The Dragon

My rendition of “The Raven” by Edgar Allan Poe.

Once beneath the moonlight bleary, whilst I scouted, quick and wary,

Over many a round and sweeping hill along the valley floor—

Whilst I prodded, bushes grasping, suddenly there came a snapping,

As of something gently shifting, shifting as it sought for more.

“’Tis the monster,” I whispered, “shifting on the forest floor—

Only this and nothing more.”

Ah, I distinctly recall it was the bleak of winter;

and each separate dragon ember followed along the forest floor.

Earnestly, I wished for moorlands; – Vainly I thought to hide below

From my place among the bushes- bushes in which I hid-

from the teeth bared and sharp which sought to devour-

The nameless beast was here for evermore.

And the scaly, mad, ravenous rustling of each clawed step

terrified me- filling me with terrors dark and new;

so that now, to quiet my fearful heart, I slowed my breathing

“Tis the dragon hunting me through the forest-

tracking my scent all through these woods;-

the scaly beast and nothing more.”

Presently my heart found strength, hesitation had no control,

“Dear dragon,” said I, “truly your forgiveness I implore;

but the fact is I was hunting, and so slowly you came creeping,

and your claws, they were just scratching, scratching on the forest floor,

so my heart was pounding in my chest.” – here I braced myself to run- shadows veiling me and nothing more.

Deep into those shadows leering, long I stood there wondering, fearing,

shaking, fearing fears every elf had feared before;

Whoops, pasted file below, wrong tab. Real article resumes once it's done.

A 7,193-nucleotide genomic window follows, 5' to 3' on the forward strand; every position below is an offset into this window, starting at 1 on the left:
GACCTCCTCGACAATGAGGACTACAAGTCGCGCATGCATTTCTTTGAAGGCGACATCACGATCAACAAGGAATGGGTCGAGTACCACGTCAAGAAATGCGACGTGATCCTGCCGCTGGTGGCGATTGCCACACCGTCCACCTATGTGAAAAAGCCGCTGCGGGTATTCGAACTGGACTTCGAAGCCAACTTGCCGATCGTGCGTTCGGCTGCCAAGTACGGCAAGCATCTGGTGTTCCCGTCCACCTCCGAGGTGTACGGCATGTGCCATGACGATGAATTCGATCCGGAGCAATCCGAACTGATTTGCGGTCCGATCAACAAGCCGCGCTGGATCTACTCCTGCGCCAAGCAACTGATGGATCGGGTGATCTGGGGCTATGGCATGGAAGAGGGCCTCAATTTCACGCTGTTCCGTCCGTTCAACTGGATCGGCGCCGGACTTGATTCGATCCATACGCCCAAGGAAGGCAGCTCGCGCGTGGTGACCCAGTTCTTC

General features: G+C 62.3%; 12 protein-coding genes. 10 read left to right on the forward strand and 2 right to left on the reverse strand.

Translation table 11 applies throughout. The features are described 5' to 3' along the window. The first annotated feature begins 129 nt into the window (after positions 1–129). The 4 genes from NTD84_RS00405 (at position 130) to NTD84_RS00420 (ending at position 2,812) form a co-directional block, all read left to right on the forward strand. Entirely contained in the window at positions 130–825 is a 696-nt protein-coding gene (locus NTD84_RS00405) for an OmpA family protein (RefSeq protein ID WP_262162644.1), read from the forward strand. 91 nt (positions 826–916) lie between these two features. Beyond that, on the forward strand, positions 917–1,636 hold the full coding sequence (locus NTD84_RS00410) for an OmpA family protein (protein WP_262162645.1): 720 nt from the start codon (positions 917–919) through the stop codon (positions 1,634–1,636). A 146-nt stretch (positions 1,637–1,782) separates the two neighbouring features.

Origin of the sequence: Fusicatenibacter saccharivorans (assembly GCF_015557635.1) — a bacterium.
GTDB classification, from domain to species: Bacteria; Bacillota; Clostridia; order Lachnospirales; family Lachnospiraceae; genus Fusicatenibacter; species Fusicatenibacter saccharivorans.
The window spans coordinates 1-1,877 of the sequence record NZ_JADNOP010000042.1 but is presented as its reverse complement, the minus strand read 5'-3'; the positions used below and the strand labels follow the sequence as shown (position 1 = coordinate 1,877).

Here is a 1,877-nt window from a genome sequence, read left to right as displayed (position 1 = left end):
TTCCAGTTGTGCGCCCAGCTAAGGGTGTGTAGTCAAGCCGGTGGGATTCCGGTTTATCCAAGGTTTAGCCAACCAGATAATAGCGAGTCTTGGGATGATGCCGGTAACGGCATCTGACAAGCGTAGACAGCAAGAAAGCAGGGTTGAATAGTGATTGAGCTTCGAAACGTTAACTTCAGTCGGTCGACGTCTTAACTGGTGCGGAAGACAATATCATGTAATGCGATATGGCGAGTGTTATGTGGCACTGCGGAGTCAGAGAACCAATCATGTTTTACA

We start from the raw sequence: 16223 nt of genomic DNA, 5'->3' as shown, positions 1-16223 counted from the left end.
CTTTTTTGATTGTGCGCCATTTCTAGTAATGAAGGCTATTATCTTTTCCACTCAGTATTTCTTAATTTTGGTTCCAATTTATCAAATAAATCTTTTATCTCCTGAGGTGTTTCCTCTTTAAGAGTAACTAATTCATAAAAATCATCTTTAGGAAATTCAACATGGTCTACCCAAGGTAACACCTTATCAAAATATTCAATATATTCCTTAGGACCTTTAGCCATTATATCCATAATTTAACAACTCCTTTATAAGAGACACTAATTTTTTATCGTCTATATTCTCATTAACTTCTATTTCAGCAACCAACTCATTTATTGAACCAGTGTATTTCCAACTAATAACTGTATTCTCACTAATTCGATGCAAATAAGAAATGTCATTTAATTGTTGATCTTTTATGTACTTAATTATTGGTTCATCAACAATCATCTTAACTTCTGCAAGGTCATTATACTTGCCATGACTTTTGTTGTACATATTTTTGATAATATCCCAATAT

But the silence was unbroken, and the dragon gave no token, and the only word there spoken was, “Eleanor?”

Then I whispered, and it echoed between the trees-,”Eleanor!” —

This alone and nothing more.

Back into the bushes turning, all my thoughts in my mind churning,

soon again I heard a cracking somewhat louder than before.

“Surely,” said I, “surely that is the dragon in the underbrush;

Let me see, then, how close it is, and this mystery explore–

Let my heart be still whilst I do explore; —

tis the wind and nothing more!”

But as I stepped back upon the path, with a great flapping of its webb’ed wings,

There stepped before me a noble dragon from the legend’ry tales of yore;

Not the least inferno breathed he; not any smoke or ember;

But, with mien of ancient power, rose and towered over me-

Towered, and stared, and nothing more.

Then this onyx dragon enchanting my thoughts into awing,

By the ancient and noble visage that it bore,

“Though thy scales by black and fearsome, thou,” I said, “art sure no monster,

Regal and graceful dragon wand’ring the forest floor-

Tell me what thy noble name is oh dragon of beloved lore!”

Quoth the dragon “Starlight Roar.”

Thus I marvelled this imperial creature to hear words so commanding,

The its answer little meaning- little explanation gave;

For I could not help but quiver ‘neath this being

Ever so blessed with beholding this dragon of beauty and lore-

Dragon with such power that he ruled the forest floor,

With a name such as “Starlight Roar.”

But the dragon, sitting nobly among the willows green, spoke only

That one phrase, as though his legends in those words he did expound.

Nothing further did her utter-nor did his wings he unfold-

Till I bravely dared to mutter “Other beasts have flown before-

By tomorrow he will have spared me, as I’ve been spared before.”

Then the dragon said “Starlight Roar.”

Startled by the silence so loudly broken,

“Wond’rous,” said I, “you are, and renowned you must be